Glassmaking in Medieval Europe and Renaissance – Venetian Glass, Murano Glass
After the fall of the Roman Empire, glassmaking in Europe came almost to a halt; in fact, the quality of glass even declined. Artistic glass ceased to be created, while some utilitarian glassware was still produced. Most pieces from the early medieval period are green or brown, with little variation in color. Bubbles and striations are also common and decorations were limited.
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However, one region that developed a flourishing glass industry after that dark medieval period was Venice. A glass industry existed in Venice by the late 10th century, but it was not until the 13th century that the industry was fully established. Since 15th century, Venetian glass was exported to northern Europe, and during the Renaissance demand for Venetian glass greatly increased.
Venice had several advantages besides the quality of its glass. First, the geographical location was ideal. Second, eastern glass manufacturing declined after the fall of Constantinople, so that its glassmakers migrated to Venice and brought eastern glassmaking techniques. Third, Venice had strict rules concerning the migration of Venetian craftsmen; they were virtual prisoners in this Republic, while the rule was indeed effective in keeping the glassmaking secrets of Venice intact from outsiders. Penalties included imprisonment and even death.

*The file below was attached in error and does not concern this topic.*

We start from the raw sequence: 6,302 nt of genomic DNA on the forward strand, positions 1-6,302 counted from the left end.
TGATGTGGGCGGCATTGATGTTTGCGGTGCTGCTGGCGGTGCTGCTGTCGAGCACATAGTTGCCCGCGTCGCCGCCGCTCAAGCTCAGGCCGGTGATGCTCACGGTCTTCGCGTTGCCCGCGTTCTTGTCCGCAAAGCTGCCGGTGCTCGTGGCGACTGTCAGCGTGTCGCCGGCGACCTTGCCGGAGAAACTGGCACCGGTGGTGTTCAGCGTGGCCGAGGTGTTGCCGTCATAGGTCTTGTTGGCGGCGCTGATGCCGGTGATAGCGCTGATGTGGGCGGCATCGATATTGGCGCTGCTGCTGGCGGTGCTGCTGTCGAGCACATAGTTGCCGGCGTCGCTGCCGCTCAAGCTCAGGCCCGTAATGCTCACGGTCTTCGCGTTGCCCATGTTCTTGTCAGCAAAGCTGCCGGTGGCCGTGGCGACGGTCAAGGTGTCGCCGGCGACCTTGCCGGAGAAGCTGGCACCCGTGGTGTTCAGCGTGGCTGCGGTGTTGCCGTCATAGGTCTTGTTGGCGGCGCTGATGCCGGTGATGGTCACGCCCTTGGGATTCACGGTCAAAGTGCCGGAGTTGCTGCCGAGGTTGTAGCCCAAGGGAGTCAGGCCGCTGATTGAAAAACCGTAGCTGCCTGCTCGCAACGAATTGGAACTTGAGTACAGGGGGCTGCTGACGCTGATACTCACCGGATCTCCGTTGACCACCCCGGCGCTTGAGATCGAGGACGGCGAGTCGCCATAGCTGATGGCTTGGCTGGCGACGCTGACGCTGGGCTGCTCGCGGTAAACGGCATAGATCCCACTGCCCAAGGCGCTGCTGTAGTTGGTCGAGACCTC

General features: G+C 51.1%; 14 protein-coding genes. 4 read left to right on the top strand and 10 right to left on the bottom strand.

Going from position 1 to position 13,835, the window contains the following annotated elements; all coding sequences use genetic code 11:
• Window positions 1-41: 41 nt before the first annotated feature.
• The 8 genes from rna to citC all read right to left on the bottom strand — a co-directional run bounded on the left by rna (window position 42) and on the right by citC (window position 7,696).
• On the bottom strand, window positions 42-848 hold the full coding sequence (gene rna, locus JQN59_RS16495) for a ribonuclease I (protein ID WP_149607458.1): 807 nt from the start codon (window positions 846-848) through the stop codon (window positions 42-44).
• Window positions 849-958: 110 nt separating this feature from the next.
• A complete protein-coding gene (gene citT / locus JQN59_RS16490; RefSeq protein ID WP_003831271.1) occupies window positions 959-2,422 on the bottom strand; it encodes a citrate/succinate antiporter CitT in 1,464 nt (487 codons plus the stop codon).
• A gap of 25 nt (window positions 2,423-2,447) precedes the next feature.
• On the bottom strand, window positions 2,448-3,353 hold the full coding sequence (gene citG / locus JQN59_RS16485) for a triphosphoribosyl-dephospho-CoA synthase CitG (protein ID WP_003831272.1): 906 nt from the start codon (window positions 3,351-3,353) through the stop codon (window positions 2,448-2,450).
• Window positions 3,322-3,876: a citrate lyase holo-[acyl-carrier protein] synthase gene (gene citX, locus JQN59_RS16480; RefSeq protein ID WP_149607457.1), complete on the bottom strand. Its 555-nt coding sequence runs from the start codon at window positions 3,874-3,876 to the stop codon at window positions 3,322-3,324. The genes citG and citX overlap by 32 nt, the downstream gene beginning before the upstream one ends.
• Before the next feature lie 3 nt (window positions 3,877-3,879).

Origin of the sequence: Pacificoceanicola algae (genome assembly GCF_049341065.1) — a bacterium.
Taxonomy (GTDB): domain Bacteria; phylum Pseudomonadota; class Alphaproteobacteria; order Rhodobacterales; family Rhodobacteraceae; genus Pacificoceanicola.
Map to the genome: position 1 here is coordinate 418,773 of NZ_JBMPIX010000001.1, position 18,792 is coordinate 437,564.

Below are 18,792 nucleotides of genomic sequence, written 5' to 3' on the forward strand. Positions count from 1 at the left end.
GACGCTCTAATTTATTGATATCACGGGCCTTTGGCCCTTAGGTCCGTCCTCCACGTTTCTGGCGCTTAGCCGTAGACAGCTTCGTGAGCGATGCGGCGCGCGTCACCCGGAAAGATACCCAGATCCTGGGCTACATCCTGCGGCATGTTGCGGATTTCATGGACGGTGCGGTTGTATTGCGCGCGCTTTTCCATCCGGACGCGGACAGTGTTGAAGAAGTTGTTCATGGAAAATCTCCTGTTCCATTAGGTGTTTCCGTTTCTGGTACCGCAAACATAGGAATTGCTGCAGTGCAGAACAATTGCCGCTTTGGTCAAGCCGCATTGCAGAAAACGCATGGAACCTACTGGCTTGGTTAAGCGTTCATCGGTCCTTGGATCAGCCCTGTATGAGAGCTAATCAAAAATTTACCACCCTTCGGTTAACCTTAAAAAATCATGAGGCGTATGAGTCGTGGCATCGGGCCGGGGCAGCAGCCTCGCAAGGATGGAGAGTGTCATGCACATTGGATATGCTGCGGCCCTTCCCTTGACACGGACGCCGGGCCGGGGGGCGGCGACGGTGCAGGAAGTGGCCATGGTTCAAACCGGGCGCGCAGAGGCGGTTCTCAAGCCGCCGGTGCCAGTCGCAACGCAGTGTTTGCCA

In 1271, the center of Venetian glass industry was moved to the island of Murano. Some say this was a continuation of the strict rule of keeping secrets from outsiders; some say that it is because of fear of fire spreading from the furnaces. For whatever reason the industry was moved, most of what is called -Venetian- glass is actually made in Murano. Beads, beakers, and dishes were produced in the early periods.
Since around 1450, artistic glassware was also produced, stimulated by the Renaissance. Armorial flasks with gilded and enameled decorations were produced. Pictorial scenes took the place of simple geometric patterns.
The biggest change may be the shift from colored glass to cristallo. Cristallo was a clear glass which was almost colorless, with a pale yellow or brown tint. It was light and thin, and could be used for fancy decorations, so that Venetian glass using cristallo became famous throughout Europe. Another interesting type of glass was ice glass; hot glass was plunged into cold water, then immediately reheated and blown for a crackled ice effect.
Venetians also produced mirror glass and chandeliers, and the period of prosperity continued until the 18th century. After that, Bohemians and Germans took their place. Some Venetian glassmaking families still survive; for example, the Barovier family from the 15th century still makes Venetian style glassware.
Later, the English would create lead glass in an attempt to create more superior glass than the cristallo – it turned out that lead glass can sustain deeper cuts than cristallo. What we know as lead free crystal today is essentially the same type of glass.